This entry sequence reinforces what's best about the design, the sense that you are traveling along a series of shifting horizontal planes that gently lift you up out of the hurly-burly of the city into the contemplative world of the galleries. It could also be interpreted as a counterpoint - a moment of psychological relief - to the descent into the voids left by the twin towers.

But the experience soon becomes Orwellian. The center's upper-level galleries will be arranged in a spiral around the central light well. Under the current design, visitors will have to ride an elevator to the top and then walk back down along the spiral on a so-called "Freedom Walk." This kind of manipulation seems silly, especially in a museum that celebrates freedom. By echoing the ramps down into the memorial pools, the downward spiral implies a direct connection between the cataclysm of 9/11 and a global struggle for "freedom" - a bit of simplistic propaganda. (An early rendering of the Freedom Center that was circulated at the development corporation's offices included an image of a woman flashing a victory sign after voting in the recent Iraqi elections; that image has been replaced by a photo of Lyndon B. Johnson and the Rev. Dr. Martin Luther King Jr.)

No doubt, the tortuous choices faced by the architects - and the skill with which they dealt with them - will make this building an intriguing case study for architecture students 50 years from now.

Even so, the architects' finesse could take the building only so far. If the design works in relation to Mr. Calatrava's transportation hub, it fails completely in relation to the memorial site. Given what they were forced to pack into the museum building, it is grossly overscaled. Its enormous blank facade looms over the memorial pools, occupying an area that would have been better served by a public park. And the building's height detracts from the horizontal flow that is its most promising feature.

(Note: because the current plans do not take into account the additional 40,000 square feet of mechanical space demanded by the Port Authority, the renderings unveiled yesterday are a fiction of sorts; the building would be a full story and a half taller than shown.)

Some of these issues could be resolved. The facade overlooking the north memorial pool, for example, could be shaved back, eliminating some of the pressure it places on the memorial area and allowing for a more generous passageway onto the site from the north. And the architects are now working on a facade composed of hundreds of glass prisms to give the building a more ethereal quality.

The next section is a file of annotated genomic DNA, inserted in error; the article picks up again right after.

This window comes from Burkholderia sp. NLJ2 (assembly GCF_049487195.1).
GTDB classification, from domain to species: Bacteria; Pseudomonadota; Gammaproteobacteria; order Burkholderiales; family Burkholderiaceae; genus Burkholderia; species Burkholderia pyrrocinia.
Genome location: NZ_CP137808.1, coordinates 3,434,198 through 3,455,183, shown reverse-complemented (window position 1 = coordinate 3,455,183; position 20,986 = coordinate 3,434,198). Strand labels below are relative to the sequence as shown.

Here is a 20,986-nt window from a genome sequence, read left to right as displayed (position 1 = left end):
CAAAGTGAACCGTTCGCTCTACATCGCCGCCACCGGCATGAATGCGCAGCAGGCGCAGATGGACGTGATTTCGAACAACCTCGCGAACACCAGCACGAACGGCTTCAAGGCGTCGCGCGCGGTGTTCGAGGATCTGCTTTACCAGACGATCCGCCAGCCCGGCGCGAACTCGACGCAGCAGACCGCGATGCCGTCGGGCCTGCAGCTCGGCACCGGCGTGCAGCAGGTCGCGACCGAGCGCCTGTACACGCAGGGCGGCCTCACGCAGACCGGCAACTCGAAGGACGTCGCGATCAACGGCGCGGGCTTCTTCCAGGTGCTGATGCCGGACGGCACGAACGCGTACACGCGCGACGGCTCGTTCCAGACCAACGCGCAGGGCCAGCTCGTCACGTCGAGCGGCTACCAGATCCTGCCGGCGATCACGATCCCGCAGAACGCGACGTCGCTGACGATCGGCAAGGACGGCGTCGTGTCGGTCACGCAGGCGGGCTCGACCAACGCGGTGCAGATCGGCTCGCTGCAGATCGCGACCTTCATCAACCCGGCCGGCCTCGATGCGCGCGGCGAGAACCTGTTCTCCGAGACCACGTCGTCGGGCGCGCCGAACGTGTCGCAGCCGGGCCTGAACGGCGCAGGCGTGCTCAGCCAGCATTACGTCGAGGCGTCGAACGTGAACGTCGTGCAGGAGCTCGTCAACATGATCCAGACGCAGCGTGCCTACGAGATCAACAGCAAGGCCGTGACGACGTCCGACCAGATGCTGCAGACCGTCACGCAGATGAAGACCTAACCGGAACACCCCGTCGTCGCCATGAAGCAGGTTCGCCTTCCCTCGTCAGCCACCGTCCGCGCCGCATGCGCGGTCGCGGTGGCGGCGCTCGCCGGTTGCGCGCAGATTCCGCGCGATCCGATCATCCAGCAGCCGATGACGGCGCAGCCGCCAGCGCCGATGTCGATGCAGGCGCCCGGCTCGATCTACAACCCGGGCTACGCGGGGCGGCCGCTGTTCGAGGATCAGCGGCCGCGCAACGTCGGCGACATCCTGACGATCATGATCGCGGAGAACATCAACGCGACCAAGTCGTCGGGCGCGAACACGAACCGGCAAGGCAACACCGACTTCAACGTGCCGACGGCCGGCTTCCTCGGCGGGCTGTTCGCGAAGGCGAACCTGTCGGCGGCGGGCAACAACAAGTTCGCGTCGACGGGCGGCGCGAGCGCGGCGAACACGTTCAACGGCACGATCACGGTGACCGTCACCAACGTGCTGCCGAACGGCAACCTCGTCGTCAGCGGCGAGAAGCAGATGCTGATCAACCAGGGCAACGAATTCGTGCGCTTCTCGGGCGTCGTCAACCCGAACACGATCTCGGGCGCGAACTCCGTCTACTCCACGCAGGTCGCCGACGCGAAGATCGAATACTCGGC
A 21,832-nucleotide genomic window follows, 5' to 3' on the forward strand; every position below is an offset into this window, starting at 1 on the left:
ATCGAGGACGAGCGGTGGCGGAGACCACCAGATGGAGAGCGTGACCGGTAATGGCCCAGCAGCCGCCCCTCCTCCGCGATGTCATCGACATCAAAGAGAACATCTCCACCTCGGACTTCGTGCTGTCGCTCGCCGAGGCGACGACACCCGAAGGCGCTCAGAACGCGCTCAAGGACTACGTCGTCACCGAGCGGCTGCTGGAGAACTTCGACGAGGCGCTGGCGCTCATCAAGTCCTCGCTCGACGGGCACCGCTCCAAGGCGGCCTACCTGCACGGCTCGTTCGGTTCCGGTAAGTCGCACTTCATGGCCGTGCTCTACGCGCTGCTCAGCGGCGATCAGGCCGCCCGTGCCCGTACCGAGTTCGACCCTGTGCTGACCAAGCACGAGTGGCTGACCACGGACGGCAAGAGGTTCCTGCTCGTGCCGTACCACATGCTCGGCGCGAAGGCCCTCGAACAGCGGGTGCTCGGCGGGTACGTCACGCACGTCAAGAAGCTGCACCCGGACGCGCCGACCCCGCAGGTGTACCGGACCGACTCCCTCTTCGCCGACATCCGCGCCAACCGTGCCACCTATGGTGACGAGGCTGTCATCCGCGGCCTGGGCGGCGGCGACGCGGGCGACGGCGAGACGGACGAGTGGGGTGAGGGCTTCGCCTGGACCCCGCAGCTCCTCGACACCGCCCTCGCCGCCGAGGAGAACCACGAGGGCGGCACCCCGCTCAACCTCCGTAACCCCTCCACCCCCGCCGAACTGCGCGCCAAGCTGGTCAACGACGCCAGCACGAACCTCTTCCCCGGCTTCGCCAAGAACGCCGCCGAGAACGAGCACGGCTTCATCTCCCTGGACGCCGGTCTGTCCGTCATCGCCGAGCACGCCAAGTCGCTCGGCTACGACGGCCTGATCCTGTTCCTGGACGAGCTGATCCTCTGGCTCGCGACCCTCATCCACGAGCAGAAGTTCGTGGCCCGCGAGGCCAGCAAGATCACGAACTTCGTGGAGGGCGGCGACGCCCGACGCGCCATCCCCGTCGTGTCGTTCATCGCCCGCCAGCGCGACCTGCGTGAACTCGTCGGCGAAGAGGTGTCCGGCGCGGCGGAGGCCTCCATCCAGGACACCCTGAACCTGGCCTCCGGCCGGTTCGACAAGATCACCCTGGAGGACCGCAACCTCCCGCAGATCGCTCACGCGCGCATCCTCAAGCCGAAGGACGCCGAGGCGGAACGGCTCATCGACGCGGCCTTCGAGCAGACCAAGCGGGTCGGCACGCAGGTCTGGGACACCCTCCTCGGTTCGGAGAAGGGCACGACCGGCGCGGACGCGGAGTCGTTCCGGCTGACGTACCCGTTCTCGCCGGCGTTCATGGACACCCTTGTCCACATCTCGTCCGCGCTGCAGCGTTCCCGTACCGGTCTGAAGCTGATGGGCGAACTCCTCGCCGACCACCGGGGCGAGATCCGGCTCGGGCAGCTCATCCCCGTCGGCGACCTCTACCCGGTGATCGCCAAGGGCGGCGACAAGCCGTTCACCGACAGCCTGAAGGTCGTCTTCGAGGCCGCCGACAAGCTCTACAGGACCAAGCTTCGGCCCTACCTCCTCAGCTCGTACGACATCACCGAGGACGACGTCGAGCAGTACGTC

But this doesn't solve the broader problem at ground zero: clutter. In addition to the Freedom Center, the development corporation has added an underground "memorial center" that will link to the memorial pools as well as to rooms for grieving relatives of the dead. More recently, city and state officials have suggested adding an information center at the base of the museum building to help tourists navigate the area, an idea that would be more appropriate in a theme park.

The clutter results from a tendency to parcel off sections of the site to different political constituencies, be it the developer, Larry Silverstein, the victims' families, or the cultural institutions. Notably, this has not been a bipartisan effort. Both Mayor Michael R. Bloomberg and Gov. George E. Pataki have invoked ground zero to advance their own agendas; neither of the state's Democratic senators has been invited to appear at recent news conferences on the site's development. And the Freedom Center is bound to be viewed by much of the world as a jingoistic propaganda tool.

What is missing at ground zero is a sense of humility. This is something that cannot be remedied by reducing the scale of a building. We should refocus attention on what matters most: remembering the human beings who were lost at ground zero, while allowing life to return to the void there. The rest is a pointless distraction.